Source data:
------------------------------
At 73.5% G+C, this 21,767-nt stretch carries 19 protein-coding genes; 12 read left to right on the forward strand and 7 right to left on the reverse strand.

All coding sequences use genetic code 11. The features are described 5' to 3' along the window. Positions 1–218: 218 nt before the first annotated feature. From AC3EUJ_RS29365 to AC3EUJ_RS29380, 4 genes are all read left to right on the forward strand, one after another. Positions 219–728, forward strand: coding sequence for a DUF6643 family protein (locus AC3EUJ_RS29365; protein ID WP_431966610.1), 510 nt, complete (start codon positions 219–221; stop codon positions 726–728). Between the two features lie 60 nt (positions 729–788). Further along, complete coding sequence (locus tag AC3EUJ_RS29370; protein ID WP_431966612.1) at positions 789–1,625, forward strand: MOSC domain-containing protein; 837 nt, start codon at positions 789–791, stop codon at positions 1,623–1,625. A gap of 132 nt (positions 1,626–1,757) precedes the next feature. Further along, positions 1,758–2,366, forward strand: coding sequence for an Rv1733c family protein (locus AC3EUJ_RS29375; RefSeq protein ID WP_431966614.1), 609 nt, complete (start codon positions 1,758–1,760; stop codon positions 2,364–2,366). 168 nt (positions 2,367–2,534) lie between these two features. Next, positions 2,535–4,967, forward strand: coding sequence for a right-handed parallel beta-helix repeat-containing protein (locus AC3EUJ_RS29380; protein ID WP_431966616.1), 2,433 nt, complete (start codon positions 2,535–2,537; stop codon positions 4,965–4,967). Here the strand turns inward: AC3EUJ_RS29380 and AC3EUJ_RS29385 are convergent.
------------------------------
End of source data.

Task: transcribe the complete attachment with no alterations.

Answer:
At 73.5% G+C, this 21,767-nt stretch carries 19 protein-coding genes; 12 read left to right on the forward strand and 7 right to left on the reverse strand.

All coding sequences use genetic code 11. The features are described 5' to 3' along the window. Positions 1–218: 218 nt before the first annotated feature. From AC3EUJ_RS29365 to AC3EUJ_RS29380, 4 genes are all read left to right on the forward strand, one after another. Positions 219–728, forward strand: coding sequence for a DUF6643 family protein (locus AC3EUJ_RS29365; protein ID WP_431966610.1), 510 nt, complete (start codon positions 219–221; stop codon positions 726–728). Between the two features lie 60 nt (positions 729–788). Further along, complete coding sequence (locus tag AC3EUJ_RS29370; protein ID WP_431966612.1) at positions 789–1,625, forward strand: MOSC domain-containing protein; 837 nt, start codon at positions 789–791, stop codon at positions 1,623–1,625. A gap of 132 nt (positions 1,626–1,757) precedes the next feature. Further along, positions 1,758–2,366, forward strand: coding sequence for an Rv1733c family protein (locus AC3EUJ_RS29375; RefSeq protein ID WP_431966614.1), 609 nt, complete (start codon positions 1,758–1,760; stop codon positions 2,364–2,366). 168 nt (positions 2,367–2,534) lie between these two features. Next, positions 2,535–4,967, forward strand: coding sequence for a right-handed parallel beta-helix repeat-containing protein (locus AC3EUJ_RS29380; protein ID WP_431966616.1), 2,433 nt, complete (start codon positions 2,535–2,537; stop codon positions 4,965–4,967). Here the strand turns inward: AC3EUJ_RS29380 and AC3EUJ_RS29385 are convergent.